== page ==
• How can I manage the side effects associated with Provera?

    One of the more common side effects of Provera is nausea. To help prevent it, take it with plenty of food and water.

  • What else should I do to manage my symptoms?

    In addition to regularly taking your prescribed medication, it is important to maintain a healthy diet and take up routine exercise. Discuss an appropriate eating and exercise plan with your healthcare provider.

How Can I Stay Healthy While Taking Provera?

To stay healthy while taking Provera, take it as your healthcare provider advises. It may be challenging to take it consistently initially, but you must be consistent to treat your symptoms effectively.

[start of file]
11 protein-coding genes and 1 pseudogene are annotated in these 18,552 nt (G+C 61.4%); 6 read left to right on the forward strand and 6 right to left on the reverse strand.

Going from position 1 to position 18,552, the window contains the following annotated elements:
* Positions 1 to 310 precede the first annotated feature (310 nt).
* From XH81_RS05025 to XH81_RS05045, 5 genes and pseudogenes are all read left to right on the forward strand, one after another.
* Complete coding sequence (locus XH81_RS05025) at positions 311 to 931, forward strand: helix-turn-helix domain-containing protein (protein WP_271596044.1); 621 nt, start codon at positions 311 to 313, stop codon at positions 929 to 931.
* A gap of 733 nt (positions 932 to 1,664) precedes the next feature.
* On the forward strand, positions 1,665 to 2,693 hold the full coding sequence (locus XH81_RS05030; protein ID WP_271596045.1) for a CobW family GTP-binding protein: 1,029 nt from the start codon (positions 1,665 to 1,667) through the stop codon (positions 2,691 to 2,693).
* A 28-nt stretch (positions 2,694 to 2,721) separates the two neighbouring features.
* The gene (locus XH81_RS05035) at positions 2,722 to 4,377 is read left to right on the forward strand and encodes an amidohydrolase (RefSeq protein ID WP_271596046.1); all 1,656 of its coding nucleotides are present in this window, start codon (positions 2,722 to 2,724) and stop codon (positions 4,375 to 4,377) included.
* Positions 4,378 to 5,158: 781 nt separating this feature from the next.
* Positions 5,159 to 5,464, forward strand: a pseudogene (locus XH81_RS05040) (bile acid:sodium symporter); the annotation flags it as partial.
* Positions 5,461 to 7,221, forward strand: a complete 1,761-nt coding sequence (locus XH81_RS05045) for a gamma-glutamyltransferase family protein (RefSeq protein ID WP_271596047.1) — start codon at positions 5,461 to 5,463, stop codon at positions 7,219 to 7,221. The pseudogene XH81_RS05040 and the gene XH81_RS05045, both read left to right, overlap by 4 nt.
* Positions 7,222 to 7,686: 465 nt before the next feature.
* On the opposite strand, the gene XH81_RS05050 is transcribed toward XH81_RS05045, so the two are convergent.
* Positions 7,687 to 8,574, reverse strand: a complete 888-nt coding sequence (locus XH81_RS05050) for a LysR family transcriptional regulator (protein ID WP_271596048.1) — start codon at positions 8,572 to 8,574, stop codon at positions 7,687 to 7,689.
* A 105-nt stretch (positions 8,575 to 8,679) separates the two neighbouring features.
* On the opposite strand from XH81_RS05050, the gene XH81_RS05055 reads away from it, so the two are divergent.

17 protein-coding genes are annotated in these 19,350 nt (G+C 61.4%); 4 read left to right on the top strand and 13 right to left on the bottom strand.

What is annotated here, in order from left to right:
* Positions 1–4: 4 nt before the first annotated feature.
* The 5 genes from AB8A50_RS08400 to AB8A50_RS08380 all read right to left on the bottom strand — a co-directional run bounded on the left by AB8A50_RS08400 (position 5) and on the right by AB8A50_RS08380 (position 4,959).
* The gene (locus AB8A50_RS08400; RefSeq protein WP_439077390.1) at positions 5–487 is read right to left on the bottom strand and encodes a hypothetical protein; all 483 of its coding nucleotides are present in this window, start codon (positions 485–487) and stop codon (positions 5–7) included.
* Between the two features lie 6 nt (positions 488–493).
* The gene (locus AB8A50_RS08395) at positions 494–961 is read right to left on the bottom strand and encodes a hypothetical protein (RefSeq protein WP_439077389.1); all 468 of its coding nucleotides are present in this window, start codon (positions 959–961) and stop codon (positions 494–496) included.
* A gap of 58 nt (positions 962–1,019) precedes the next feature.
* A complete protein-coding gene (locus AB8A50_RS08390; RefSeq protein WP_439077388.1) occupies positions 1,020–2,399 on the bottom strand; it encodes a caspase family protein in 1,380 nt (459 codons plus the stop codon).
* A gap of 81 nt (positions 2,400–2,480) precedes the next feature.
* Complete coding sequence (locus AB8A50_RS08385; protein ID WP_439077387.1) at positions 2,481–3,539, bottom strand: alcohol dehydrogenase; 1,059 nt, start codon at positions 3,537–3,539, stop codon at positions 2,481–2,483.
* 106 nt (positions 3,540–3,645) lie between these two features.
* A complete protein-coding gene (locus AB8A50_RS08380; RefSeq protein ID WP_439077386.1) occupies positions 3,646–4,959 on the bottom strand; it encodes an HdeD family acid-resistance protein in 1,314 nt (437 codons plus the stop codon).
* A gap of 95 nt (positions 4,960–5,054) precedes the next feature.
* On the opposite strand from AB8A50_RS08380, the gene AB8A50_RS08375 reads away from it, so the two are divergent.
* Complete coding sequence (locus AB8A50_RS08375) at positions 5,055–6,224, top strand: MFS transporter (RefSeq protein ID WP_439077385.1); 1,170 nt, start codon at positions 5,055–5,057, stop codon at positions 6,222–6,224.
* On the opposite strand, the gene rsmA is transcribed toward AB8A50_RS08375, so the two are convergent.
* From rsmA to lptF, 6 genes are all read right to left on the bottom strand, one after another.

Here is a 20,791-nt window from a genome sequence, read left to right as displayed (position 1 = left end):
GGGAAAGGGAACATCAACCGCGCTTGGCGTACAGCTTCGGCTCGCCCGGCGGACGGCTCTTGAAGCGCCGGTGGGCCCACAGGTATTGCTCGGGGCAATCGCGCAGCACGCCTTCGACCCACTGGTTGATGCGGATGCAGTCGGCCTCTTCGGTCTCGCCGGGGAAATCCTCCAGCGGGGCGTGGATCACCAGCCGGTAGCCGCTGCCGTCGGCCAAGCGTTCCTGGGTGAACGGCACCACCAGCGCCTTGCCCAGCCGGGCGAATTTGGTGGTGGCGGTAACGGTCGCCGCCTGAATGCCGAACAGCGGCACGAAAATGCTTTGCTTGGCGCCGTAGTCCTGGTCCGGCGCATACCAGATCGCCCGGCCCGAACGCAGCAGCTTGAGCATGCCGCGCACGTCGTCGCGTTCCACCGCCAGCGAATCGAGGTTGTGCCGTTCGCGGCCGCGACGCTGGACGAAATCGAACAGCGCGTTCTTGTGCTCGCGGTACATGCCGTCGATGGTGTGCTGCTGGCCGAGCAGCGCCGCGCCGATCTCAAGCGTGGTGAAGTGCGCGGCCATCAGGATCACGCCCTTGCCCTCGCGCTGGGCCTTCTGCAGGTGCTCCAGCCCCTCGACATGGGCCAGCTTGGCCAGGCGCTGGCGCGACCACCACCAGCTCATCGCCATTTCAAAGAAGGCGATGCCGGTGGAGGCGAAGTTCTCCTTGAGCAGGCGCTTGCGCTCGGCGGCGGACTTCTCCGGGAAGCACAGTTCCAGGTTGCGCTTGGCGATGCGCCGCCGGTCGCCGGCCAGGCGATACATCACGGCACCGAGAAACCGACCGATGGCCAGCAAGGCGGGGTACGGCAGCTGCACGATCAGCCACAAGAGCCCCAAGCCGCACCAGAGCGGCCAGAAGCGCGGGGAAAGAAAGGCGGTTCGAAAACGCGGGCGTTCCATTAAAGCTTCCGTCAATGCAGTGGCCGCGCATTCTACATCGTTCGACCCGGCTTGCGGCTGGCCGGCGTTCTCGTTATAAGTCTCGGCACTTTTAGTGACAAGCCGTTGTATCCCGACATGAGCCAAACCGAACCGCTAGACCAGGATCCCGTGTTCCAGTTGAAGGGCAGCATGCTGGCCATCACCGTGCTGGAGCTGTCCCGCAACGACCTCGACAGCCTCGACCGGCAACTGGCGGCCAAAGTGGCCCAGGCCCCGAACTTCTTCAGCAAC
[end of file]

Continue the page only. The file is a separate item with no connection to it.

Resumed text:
It is also always important to get plenty of rest, stay hydrated, and eat a healthy diet as instructed by your healthcare provider. 

Medical Disclaimer

Verywell Health's drug information is meant for educational purposes only and is not intended to replace medical advice, diagnosis, or treatment from a healthcare provider. Consult your healthcare provider before taking any new medication(s). IBM Watson Micromedex provides some of the drug content, as indicated on the page.

The author like to recognize and thank Chong Yol Gacasan Kim for contributing to this article.

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Verywell Health uses only high-quality sources, including peer-reviewed studies, to support the facts within our articles. Read our editorial process to learn more about how we fact-check and keep our content accurate, reliable, and trustworthy.